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What’s your Style of Conflict?

Conflict is necessary when writing a story. Tension is the conflict’s little brother. While conflict might be more visible through a friend’s fight, a lover’s betrayal, or a tragic accident, it will keep the reader on edge from one scene to the next as they wonder how it will all come to an end.

If omitted, readers may decide to skip your novel entirely.

The principle of conflict is that it should rise and fall at uneven intervals. Escalation and resolution should occur so that conflict has motion. As a writer, you will want your characters to respond. For example, a woman leaving her husband can not happen without reason. Here, you begin to see how certain factors in story-building affect one another. 

We have to consider the degree of conflict and how that will impact your characters. 

Eventually, as writers, we try to make peace with the characters involved in the conflict. We try to think about their personality traits, their motivations, or their goals. We try to be in our characters’ shoes by considering what they will do. How would my characters respond, or does the conflict change them? The transition could be a bumpy one. 

Similarly, when we conflict with others, we ought to learn to make a truce.

The above applies to our lives. 

A conflict in our day-to-day lives helps us stay alert and, in some cases, grateful. If nothing ever went wrong in our lives, we would never have a chance to grow stronger. On the other hand, life, all rosy, would be so dull, aimless, and bland. A rise and fall at uneven intervals can keep us on guard and allow our intellect to make decisions when we are in a puddle. It’s also a test of our intelligence, which makes us different from any other living species.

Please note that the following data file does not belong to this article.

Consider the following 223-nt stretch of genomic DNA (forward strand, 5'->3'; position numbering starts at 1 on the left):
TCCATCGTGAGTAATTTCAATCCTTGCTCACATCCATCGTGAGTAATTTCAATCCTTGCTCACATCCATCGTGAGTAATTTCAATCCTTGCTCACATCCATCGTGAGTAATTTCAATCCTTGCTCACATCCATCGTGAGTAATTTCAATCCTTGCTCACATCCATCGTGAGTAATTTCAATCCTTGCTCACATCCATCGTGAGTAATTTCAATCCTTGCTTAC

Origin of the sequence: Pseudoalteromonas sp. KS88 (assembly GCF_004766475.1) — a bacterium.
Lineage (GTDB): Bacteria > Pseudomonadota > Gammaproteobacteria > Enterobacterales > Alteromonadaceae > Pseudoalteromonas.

Conflict is the vehicle for change in our society, our personal lives, and at work.

Martin Luther King, Jr., looked at conflict as a means of making positive social change. It is how we handle conflict that we need to consider.

According to the Thomas-Kilmann, Conflict Mode Instrument (TKI), used by human resource (HR) professionals worldwide, there are five major styles of conflict management—collaborating, compromising, avoiding, competing, and accommodating.


While working in collaboration with another peer at work, an individual could create concerns and needs. Although partnership could generate creative solutions, foster respect, trust, and build relationships. But it can also lead to competition to create a win-win solution. 

Collaboration is far more powerful than competition. Your body and brain work best when you’re joyful and peaceful, not when you are pushed to the wall.


People who work as compromisers are willing to sacrifice some of their goals while persuading others to give up theirs. They are ready to walk the extra mile to help maintain the relationship. Although the compromise is not necessarily intended to make all parties happy, to split the difference, game-playing can result in an outcome that is less creative and ideal.


People who use this conflict style deliberately ignore or withdraw from it rather than face it when in such a situation. However, they hope the problem will go away if they lay low by not taking responsibility or being involved. But then avoidance can be destructive if the opposite party perceives that you don’t care enough to engage. The result could be a loss for both parties since the argument could result in angry or hostile outbursts by not dealing with the conflict. 


People who compete come across as aggressive, confrontational, and can be intimidating. Having a competitive style is mainly to gain power while pressuring a change. However, this style could help in making difficult decisions and can harm relationships beyond repair. 


People who adopt this style of conflict usually keep aside their own needs because they want to keep the peace. Accommodators are cooperative and keep their egos at bay. They wouldn’t mind losing and allowing the other person to win.